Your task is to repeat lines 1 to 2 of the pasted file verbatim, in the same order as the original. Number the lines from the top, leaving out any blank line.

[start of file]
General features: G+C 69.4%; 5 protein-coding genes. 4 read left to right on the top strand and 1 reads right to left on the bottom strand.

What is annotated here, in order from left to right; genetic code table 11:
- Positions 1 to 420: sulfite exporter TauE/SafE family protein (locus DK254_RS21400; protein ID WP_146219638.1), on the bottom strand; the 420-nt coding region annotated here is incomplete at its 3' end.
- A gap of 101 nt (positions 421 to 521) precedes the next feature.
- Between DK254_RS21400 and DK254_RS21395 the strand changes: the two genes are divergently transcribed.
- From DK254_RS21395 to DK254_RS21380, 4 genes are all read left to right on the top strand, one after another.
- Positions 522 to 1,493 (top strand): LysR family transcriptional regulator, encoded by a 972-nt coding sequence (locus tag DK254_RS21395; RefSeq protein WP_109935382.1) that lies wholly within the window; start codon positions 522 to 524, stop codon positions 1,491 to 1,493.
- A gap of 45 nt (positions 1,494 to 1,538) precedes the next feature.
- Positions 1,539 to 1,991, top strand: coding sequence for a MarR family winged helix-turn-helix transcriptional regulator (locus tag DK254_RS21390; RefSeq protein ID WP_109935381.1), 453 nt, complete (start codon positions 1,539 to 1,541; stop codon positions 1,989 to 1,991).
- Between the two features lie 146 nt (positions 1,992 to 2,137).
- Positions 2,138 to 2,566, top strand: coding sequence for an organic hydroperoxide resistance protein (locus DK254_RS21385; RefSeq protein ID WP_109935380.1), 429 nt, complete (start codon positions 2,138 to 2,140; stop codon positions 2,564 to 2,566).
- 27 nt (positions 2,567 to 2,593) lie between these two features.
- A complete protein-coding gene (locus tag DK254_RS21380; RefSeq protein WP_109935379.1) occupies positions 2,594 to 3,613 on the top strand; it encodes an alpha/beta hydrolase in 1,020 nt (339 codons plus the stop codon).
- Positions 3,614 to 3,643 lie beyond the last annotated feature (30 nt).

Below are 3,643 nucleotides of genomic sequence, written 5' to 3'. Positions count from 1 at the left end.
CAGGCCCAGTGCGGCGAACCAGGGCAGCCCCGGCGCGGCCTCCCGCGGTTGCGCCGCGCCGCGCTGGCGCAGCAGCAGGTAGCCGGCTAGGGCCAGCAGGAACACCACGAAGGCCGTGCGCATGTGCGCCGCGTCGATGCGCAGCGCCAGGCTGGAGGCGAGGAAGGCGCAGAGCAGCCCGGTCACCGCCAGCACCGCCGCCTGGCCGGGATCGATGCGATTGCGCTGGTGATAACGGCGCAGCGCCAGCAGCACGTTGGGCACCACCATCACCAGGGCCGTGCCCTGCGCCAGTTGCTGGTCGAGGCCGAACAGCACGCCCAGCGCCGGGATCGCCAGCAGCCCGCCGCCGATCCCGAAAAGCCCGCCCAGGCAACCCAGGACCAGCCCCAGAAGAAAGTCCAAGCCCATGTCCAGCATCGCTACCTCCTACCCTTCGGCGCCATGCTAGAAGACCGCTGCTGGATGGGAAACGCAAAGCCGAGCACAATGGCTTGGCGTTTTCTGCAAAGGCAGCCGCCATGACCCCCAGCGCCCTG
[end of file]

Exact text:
General features: G+C 69.4%; 5 protein-coding genes. 4 read left to right on the top strand and 1 reads right to left on the bottom strand.

What is annotated here, in order from left to right; genetic code table 11: